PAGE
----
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This Week's Issue

Cancer decision a shock to lawyers

Yamri Taddese - Monday, November 24, 2014

An Ontario Court judge’s recent decision to allow an aboriginal girl with cancer to withdraw from chemotherapy and pursue traditional treatment is a throwback to a “prescientific era,” says a Toronto health lawyer.
The judge allowed the 11-year-old aboriginal girl, who has lymphoblastic leukemia, to seek alternative treatment at a Florida clinic in accordance with the wishes of her mother, D.H., after she invoked the constitutional rights of aboriginal people to make their own treatment decisions.

But Toronto lawyer Alan Belaiche says the decision was a huge leap backwards and “should definitely be appealed.”

“What is glaringly absent from the decision is any meaningful consideration of t...

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Justice on Target continues to fall short, stats show

As the provincial government announced its Better Justice Together effort last week aimed at improving the court system and addressing access to justice, new statistics from the six-year-old Justice on Target project show it continues to fall short of its goals of making the courts more efficient.

Should defence lawyers ever agree to no-contest pleas?

Should criminal defence lawyers agree to no-contest pleas when their clients are asserting their innocence? The Court of Appeal says it’s possible, but new guidance from the Law Society Tribunal suggests otherwise.

Focus: Firms take varying approaches to Africa

There’s no doubt that Canadian law firms have a heightened interest in Africa, a continent where the fastest growth to date has been in the energy, infrastructure, mining and commodities, and agricultural sectors. These are all areas in which Canadian lawyers excel and these are the markets they’re pursuing.

Editorial: Better justice, incrementally

It’s somewhat ironic that not long after the province released updated statistics showing the Justice on Target program continues to lag, Attorney General Madeleine Meilleur was announcing a new effort called Better Justice Together last week.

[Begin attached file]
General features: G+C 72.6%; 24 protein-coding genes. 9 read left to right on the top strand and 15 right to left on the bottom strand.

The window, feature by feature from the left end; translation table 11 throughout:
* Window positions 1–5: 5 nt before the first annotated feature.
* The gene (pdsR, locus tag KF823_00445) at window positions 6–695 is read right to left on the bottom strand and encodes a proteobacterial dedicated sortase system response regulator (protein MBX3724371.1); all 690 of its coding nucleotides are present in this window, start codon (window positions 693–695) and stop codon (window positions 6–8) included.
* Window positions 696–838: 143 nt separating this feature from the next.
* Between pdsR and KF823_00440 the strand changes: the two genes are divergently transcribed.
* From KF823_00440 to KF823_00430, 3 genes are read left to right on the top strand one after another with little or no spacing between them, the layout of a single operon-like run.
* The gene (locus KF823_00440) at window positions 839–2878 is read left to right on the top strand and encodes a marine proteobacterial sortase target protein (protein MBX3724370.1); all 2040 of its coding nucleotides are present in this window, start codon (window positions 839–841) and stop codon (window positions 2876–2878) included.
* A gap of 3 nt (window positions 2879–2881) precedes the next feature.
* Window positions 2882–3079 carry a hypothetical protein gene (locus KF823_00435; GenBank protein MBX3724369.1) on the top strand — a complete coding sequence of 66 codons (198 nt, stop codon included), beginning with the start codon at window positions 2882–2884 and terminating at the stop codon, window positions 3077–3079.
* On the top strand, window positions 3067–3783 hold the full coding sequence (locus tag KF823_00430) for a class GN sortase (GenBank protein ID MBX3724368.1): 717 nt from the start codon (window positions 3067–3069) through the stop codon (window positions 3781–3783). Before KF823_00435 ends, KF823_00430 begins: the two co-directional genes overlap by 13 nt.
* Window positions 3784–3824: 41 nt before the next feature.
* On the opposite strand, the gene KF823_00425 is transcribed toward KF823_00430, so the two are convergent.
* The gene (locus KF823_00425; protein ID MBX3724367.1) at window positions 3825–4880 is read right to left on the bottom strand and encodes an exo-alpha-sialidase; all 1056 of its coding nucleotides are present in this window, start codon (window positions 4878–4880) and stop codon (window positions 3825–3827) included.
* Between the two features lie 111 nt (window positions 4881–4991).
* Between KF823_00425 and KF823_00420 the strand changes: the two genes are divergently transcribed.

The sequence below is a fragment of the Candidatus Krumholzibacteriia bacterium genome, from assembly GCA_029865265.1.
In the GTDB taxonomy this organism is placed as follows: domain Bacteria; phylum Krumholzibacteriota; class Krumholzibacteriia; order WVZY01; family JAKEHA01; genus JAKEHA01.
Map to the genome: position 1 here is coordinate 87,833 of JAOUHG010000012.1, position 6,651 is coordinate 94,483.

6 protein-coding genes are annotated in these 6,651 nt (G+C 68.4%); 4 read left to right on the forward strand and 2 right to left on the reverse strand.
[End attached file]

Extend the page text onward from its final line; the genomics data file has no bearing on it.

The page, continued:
Social Justice: Time for Canada to get rid of its blasphemy laws

Can someone please tell me how we can justify the inclusion of blasphemy as a criminal offence in Canada?

Inside Story

Monday November 24, 2014

Two Toronto lawyers were among the honourees of the Society of Trust and Estate Practitioners founder’s awards for outstanding achievement this month.

Paul LeBreux, president of Globacor Tax Advisors, and Margaret O’Sullivan of O’Sullivan Estate Lawyers PC were among six winners recognized for their contributions at the organization’s global congress in Miami. The organization recognized LeBreux for his service since its inception in 1998, including his role as chairman from 2004-07. It honoured O’Sullivan for her service as a leader and mentor to other members.

“Paul and Margaret represent two outstanding members not only of STEP, but of the industry in Canada today,” said society chief executive David Harvey.

“Paul is regarded as one of Canada’s pre-eminent international tax practitioners and his experience and acumen has made him a highly sought after adviser by high-net worth clients domestically and overseas.”

Of O’Sullivan, he said: “Margaret has written extensively in the area of trust and...

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LCO releases final report on capacity and appointing legal representatives for federal RDSP
Gladue report program expanded in northern Ontario
Oslers' Suzanne Cote first woman appointed directly from private practice to @SCC

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Law Times poll

Do you believe the Ontario attorney general's new Better Justice Together effort will make a difference?
Yes, the current minister seems ready to deliver on improvements to the justice system
No, it's just more rhetoric